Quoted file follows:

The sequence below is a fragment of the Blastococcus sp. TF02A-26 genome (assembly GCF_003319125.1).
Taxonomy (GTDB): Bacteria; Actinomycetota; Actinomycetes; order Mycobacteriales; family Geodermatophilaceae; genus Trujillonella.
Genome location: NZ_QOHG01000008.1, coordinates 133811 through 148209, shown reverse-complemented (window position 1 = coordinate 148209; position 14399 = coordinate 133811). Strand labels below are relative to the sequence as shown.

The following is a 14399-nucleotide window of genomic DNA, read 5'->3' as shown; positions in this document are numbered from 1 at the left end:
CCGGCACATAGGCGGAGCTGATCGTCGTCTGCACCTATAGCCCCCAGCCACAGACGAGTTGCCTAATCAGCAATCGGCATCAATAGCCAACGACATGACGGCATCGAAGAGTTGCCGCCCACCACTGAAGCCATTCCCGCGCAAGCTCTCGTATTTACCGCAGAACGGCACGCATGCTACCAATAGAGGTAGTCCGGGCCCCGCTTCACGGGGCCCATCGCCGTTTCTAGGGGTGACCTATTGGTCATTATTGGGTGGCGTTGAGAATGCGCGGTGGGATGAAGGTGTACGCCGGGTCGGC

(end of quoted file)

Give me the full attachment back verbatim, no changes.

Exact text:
The sequence below is a fragment of the Blastococcus sp. TF02A-26 genome (assembly GCF_003319125.1).
Taxonomy (GTDB): Bacteria; Actinomycetota; Actinomycetes; order Mycobacteriales; family Geodermatophilaceae; genus Trujillonella.
Genome location: NZ_QOHG01000008.1, coordinates 133811 through 148209, shown reverse-complemented (window position 1 = coordinate 148209; position 14399 = coordinate 133811). Strand labels below are relative to the sequence as shown.

The following is a 14399-nucleotide window of genomic DNA, read 5'->3' as shown; positions in this document are numbered from 1 at the left end:
CCGGCACATAGGCGGAGCTGATCGTCGTCTGCACCTATAGCCCCCAGCCACAGACGAGTTGCCTAATCAGCAATCGGCATCAATAGCCAACGACATGACGGCATCGAAGAGTTGCCGCCCACCACTGAAGCCATTCCCGCGCAAGCTCTCGTATTTACCGCAGAACGGCACGCATGCTACCAATAGAGGTAGTCCGGGCCCCGCTTCACGGGGCCCATCGCCGTTTCTAGGGGTGACCTATTGGTCATTATTGGGTGGCGTTGAGAATGCGCGGTGGGATGAAGGTGTACGCCGGGTCGGC